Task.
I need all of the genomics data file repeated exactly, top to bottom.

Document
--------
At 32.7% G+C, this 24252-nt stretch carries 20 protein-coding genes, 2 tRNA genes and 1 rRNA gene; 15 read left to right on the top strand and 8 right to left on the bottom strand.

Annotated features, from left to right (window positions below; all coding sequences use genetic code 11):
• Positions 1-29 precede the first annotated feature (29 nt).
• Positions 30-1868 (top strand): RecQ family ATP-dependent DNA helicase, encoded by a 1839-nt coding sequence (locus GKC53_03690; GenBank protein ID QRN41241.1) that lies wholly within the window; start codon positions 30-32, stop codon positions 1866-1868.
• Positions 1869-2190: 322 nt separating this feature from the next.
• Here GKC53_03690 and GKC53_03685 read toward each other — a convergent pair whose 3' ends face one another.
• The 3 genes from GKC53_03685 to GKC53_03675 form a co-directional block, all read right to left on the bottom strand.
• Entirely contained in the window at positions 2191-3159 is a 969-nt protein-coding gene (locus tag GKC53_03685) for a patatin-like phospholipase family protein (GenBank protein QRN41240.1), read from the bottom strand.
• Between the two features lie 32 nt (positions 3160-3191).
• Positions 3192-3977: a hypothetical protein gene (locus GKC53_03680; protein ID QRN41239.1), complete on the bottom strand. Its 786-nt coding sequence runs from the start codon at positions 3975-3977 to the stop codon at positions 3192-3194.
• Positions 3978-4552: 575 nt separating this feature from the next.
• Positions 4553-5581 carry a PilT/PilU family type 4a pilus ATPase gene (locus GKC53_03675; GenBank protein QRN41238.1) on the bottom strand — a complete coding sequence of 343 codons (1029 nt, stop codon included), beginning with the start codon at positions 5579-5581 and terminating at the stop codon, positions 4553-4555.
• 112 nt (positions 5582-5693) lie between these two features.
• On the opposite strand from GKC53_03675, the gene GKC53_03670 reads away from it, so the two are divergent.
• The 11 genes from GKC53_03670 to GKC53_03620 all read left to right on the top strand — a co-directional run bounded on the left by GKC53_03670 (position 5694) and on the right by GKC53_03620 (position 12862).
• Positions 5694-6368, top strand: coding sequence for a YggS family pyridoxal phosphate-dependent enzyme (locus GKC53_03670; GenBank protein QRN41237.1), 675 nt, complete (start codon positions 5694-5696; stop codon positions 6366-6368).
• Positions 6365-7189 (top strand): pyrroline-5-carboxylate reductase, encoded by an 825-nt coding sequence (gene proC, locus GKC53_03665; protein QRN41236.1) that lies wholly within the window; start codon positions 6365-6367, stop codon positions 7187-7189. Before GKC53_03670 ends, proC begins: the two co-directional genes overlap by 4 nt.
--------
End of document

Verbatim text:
At 32.7% G+C, this 24252-nt stretch carries 20 protein-coding genes, 2 tRNA genes and 1 rRNA gene; 15 read left to right on the top strand and 8 right to left on the bottom strand.

Annotated features, from left to right (window positions below; all coding sequences use genetic code 11):
• Positions 1-29 precede the first annotated feature (29 nt).
• Positions 30-1868 (top strand): RecQ family ATP-dependent DNA helicase, encoded by a 1839-nt coding sequence (locus GKC53_03690; GenBank protein ID QRN41241.1) that lies wholly within the window; start codon positions 30-32, stop codon positions 1866-1868.
• Positions 1869-2190: 322 nt separating this feature from the next.
• Here GKC53_03690 and GKC53_03685 read toward each other — a convergent pair whose 3' ends face one another.
• The 3 genes from GKC53_03685 to GKC53_03675 form a co-directional block, all read right to left on the bottom strand.
• Entirely contained in the window at positions 2191-3159 is a 969-nt protein-coding gene (locus tag GKC53_03685) for a patatin-like phospholipase family protein (GenBank protein QRN41240.1), read from the bottom strand.
• Between the two features lie 32 nt (positions 3160-3191).
• Positions 3192-3977: a hypothetical protein gene (locus GKC53_03680; protein ID QRN41239.1), complete on the bottom strand. Its 786-nt coding sequence runs from the start codon at positions 3975-3977 to the stop codon at positions 3192-3194.
• Positions 3978-4552: 575 nt separating this feature from the next.
• Positions 4553-5581 carry a PilT/PilU family type 4a pilus ATPase gene (locus GKC53_03675; GenBank protein QRN41238.1) on the bottom strand — a complete coding sequence of 343 codons (1029 nt, stop codon included), beginning with the start codon at positions 5579-5581 and terminating at the stop codon, positions 4553-4555.
• 112 nt (positions 5582-5693) lie between these two features.
• On the opposite strand from GKC53_03675, the gene GKC53_03670 reads away from it, so the two are divergent.
• The 11 genes from GKC53_03670 to GKC53_03620 all read left to right on the top strand — a co-directional run bounded on the left by GKC53_03670 (position 5694) and on the right by GKC53_03620 (position 12862).
• Positions 5694-6368, top strand: coding sequence for a YggS family pyridoxal phosphate-dependent enzyme (locus GKC53_03670; GenBank protein QRN41237.1), 675 nt, complete (start codon positions 5694-5696; stop codon positions 6366-6368).
• Positions 6365-7189 (top strand): pyrroline-5-carboxylate reductase, encoded by an 825-nt coding sequence (gene proC, locus GKC53_03665; protein QRN41236.1) that lies wholly within the window; start codon positions 6365-6367, stop codon positions 7187-7189. Before GKC53_03670 ends, proC begins: the two co-directional genes overlap by 4 nt.